Many moons ago, the executives at the San Francisco AIDS Foundation of their own volition began posting several years' worth of IRS 990s along with audited statements and annual reports. Currently, the foundation provides six years' of those documents at their financial information page.
On top of that fantastic voluntary fiscal transparency, the foundation posts their latest IRS 990 on their web site within days of filing it with the feds.
Yesterday, after checking previous IRS 990s and seeing they were filed by the end of each February, I contacted the foundation's communications director James Loduca and requested the 2012 filing because it wasn't available for public inspection on their site. He replied:
You’re right [about the 2012 filing was submitted to the IRS]. In fact, your timing is impeccable because it was just uploaded to our website and released today. You can access it, and all of our financial records here: http://www.sfaf.org/about-us/financial-information/. Please let me know if you have any questions.
If only Paul Kawata's National Minority AIDS Council were as committed to transparency as the foundation. NMAC refuses to share a single IRS 990 or audited statement on their site, a situation that will likely change only when Kawata is no longer executive director of the group.
What were the top executives at the SF AIDS Foundation paid last year? The 2012 tax filing provides the answers:
Neil Giuliano, executive director
Bob Rybicki, program director
Judith Auerbach, science director (retired)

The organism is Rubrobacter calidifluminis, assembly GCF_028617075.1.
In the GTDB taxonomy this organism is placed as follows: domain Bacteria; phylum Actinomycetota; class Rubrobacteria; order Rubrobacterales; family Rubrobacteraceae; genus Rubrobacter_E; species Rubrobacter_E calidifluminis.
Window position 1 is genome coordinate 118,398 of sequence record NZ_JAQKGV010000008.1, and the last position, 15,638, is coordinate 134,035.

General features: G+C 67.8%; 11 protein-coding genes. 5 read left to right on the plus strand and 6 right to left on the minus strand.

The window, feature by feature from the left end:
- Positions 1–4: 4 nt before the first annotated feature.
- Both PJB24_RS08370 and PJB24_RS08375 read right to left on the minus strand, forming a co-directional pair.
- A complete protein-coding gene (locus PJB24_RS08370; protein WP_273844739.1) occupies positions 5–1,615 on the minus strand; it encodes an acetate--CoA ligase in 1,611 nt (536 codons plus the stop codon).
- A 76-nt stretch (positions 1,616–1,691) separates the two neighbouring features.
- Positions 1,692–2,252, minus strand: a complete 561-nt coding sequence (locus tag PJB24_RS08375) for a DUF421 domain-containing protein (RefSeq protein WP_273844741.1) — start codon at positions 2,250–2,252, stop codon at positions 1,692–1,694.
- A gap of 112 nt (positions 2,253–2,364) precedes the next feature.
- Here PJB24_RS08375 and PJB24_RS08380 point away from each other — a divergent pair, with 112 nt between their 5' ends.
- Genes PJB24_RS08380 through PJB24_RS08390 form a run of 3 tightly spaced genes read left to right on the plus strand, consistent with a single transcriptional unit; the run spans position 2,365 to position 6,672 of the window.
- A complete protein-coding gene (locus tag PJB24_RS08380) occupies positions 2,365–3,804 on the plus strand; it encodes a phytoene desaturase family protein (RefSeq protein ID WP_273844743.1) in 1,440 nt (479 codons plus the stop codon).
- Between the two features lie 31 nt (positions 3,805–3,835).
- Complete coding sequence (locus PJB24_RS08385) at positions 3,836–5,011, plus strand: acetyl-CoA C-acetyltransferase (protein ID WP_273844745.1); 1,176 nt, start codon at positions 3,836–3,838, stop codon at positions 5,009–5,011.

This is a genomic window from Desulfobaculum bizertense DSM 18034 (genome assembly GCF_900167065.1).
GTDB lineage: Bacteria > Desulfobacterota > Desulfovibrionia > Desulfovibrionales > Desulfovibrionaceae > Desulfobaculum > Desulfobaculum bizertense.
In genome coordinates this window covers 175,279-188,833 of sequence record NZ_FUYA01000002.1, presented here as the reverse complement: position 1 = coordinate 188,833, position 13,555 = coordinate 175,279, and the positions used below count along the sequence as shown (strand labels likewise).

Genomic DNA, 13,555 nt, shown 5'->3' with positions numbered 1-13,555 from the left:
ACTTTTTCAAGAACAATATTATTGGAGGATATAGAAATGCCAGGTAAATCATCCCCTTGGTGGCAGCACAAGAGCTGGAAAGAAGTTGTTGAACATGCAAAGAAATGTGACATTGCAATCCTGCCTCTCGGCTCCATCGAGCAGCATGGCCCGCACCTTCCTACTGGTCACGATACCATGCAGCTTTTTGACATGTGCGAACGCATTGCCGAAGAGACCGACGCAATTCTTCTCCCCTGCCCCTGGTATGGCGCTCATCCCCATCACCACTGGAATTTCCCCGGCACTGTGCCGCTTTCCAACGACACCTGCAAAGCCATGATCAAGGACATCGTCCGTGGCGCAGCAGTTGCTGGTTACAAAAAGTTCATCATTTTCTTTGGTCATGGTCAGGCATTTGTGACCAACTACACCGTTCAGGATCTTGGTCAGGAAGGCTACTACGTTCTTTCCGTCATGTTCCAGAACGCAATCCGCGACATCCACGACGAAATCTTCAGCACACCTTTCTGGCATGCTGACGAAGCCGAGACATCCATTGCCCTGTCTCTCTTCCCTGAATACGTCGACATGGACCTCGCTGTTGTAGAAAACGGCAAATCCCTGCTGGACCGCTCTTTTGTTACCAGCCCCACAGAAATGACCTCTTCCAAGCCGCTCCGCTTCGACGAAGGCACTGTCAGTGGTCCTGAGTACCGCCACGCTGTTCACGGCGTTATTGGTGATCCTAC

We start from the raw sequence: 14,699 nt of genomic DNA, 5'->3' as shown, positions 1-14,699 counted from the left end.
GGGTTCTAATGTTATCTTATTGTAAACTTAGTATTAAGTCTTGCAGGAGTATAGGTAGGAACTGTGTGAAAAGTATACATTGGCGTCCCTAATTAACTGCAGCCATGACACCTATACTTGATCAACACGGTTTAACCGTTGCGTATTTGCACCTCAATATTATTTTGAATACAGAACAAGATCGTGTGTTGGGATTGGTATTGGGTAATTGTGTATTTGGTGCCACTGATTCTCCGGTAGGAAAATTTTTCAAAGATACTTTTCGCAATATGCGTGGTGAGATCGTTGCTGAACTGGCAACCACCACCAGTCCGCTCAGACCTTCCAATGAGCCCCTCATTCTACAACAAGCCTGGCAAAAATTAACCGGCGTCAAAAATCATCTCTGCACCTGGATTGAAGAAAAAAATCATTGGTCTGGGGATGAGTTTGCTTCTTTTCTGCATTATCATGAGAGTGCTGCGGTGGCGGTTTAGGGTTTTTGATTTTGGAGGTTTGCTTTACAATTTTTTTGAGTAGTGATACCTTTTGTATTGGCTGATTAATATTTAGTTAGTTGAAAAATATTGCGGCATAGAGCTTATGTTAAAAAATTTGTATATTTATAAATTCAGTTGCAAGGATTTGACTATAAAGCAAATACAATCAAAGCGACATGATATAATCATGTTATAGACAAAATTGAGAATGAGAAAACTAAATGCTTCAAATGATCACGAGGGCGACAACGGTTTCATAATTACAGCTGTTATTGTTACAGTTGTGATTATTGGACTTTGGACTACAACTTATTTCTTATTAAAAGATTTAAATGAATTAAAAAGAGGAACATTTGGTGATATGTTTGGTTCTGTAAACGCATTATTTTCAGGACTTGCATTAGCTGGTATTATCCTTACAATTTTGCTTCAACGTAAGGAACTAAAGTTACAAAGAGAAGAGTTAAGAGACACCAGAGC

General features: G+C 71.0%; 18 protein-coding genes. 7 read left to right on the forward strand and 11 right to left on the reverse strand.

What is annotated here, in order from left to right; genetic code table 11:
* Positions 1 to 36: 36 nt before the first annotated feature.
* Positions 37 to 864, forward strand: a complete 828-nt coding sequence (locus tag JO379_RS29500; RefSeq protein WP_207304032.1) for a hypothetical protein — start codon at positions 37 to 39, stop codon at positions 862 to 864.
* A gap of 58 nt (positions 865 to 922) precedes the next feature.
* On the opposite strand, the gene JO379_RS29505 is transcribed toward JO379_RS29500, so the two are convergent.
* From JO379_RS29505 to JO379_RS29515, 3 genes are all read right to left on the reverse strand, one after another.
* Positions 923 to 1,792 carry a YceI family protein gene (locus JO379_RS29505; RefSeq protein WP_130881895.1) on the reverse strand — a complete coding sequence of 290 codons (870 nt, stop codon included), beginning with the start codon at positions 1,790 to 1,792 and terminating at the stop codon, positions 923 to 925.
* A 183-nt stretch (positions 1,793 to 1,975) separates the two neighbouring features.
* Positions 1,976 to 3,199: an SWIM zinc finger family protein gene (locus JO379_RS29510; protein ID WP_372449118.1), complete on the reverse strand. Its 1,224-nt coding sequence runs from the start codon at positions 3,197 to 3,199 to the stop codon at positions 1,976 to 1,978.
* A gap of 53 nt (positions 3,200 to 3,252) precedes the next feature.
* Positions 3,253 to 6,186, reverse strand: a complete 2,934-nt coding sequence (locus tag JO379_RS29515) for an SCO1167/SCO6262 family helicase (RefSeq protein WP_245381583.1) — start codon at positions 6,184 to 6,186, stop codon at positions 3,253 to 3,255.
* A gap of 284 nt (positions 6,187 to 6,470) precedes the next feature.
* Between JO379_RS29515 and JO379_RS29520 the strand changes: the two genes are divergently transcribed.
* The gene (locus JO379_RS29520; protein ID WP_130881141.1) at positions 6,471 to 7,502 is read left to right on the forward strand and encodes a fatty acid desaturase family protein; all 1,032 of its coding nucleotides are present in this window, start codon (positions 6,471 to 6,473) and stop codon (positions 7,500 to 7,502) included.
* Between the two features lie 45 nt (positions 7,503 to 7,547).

Barbara Kimport, development director
James Loduca, communications director
Jonathan Zinman, finance director
Ernest Hopkins, federal affairs director
Total compensation amount paid to the seven top executives: $1,328,000.
How are these pay levels determined? I thought it was the board of directors that directly set the pay, but that is not the case according to this disclosure on page 45 of the IRS 990:
All staff compensation is reviewed by an independent consultant for market rate comparison. The CEO's compensation is also approved by the board, based on the consultant's recommendation.
Sure would be nice to know how much that consultant earns for looking at the IRS 990s of other AIDS Inc groups, which can't take up more than a few hours of time, then make a recommendation. The fee paid to the consultant could be better used providing housing vouchers or hot meals to people with AIDS.
As I reported last August for the Edge on the Net news site, the SF AIDS Foundation contracts with Craig Miller's MZA Events commercial fundraising firm to produce the annual AIDS Walk in Golden Gate Park. The foundation's 2011 walk, according to the California attorney general's division of charities, raised $2.8 million and a whopping 58% of the proceeds went for production costs.
I'm just saying an awful lot of money goes into paying the executives at the foundation, while they also spend robust sums on outside consultants and a commercial fundraiser, and those are funds that I believe should be going to directly assist people with AIDS.